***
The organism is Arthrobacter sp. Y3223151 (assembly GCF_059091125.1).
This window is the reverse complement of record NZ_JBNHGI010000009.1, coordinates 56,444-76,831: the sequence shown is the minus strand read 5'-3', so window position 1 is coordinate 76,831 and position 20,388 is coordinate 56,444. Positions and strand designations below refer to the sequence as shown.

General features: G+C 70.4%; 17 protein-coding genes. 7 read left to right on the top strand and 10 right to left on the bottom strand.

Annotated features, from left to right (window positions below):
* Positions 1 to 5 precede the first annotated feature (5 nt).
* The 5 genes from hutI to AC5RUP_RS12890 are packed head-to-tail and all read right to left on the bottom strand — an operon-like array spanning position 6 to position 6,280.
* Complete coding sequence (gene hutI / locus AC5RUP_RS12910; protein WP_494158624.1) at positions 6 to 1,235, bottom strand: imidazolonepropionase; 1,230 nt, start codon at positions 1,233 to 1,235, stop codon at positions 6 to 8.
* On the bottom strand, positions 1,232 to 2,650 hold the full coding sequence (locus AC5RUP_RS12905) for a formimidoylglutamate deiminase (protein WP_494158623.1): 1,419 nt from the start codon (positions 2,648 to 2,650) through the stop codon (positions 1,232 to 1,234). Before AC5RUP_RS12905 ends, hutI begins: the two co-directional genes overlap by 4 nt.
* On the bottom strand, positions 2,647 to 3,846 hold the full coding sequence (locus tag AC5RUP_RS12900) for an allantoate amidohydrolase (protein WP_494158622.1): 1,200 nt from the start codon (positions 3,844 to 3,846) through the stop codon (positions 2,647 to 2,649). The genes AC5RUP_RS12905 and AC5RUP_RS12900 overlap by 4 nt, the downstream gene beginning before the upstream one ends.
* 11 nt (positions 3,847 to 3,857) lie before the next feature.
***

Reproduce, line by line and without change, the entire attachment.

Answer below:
The organism is Arthrobacter sp. Y3223151 (assembly GCF_059091125.1).
This window is the reverse complement of record NZ_JBNHGI010000009.1, coordinates 56,444-76,831: the sequence shown is the minus strand read 5'-3', so window position 1 is coordinate 76,831 and position 20,388 is coordinate 56,444. Positions and strand designations below refer to the sequence as shown.

General features: G+C 70.4%; 17 protein-coding genes. 7 read left to right on the top strand and 10 right to left on the bottom strand.

Annotated features, from left to right (window positions below):
* Positions 1 to 5 precede the first annotated feature (5 nt).
* The 5 genes from hutI to AC5RUP_RS12890 are packed head-to-tail and all read right to left on the bottom strand — an operon-like array spanning position 6 to position 6,280.
* Complete coding sequence (gene hutI / locus AC5RUP_RS12910; protein WP_494158624.1) at positions 6 to 1,235, bottom strand: imidazolonepropionase; 1,230 nt, start codon at positions 1,233 to 1,235, stop codon at positions 6 to 8.
* On the bottom strand, positions 1,232 to 2,650 hold the full coding sequence (locus AC5RUP_RS12905) for a formimidoylglutamate deiminase (protein WP_494158623.1): 1,419 nt from the start codon (positions 2,648 to 2,650) through the stop codon (positions 1,232 to 1,234). Before AC5RUP_RS12905 ends, hutI begins: the two co-directional genes overlap by 4 nt.
* On the bottom strand, positions 2,647 to 3,846 hold the full coding sequence (locus tag AC5RUP_RS12900) for an allantoate amidohydrolase (protein WP_494158622.1): 1,200 nt from the start codon (positions 3,844 to 3,846) through the stop codon (positions 2,647 to 2,649). The genes AC5RUP_RS12905 and AC5RUP_RS12900 overlap by 4 nt, the downstream gene beginning before the upstream one ends.
* 11 nt (positions 3,847 to 3,857) lie before the next feature.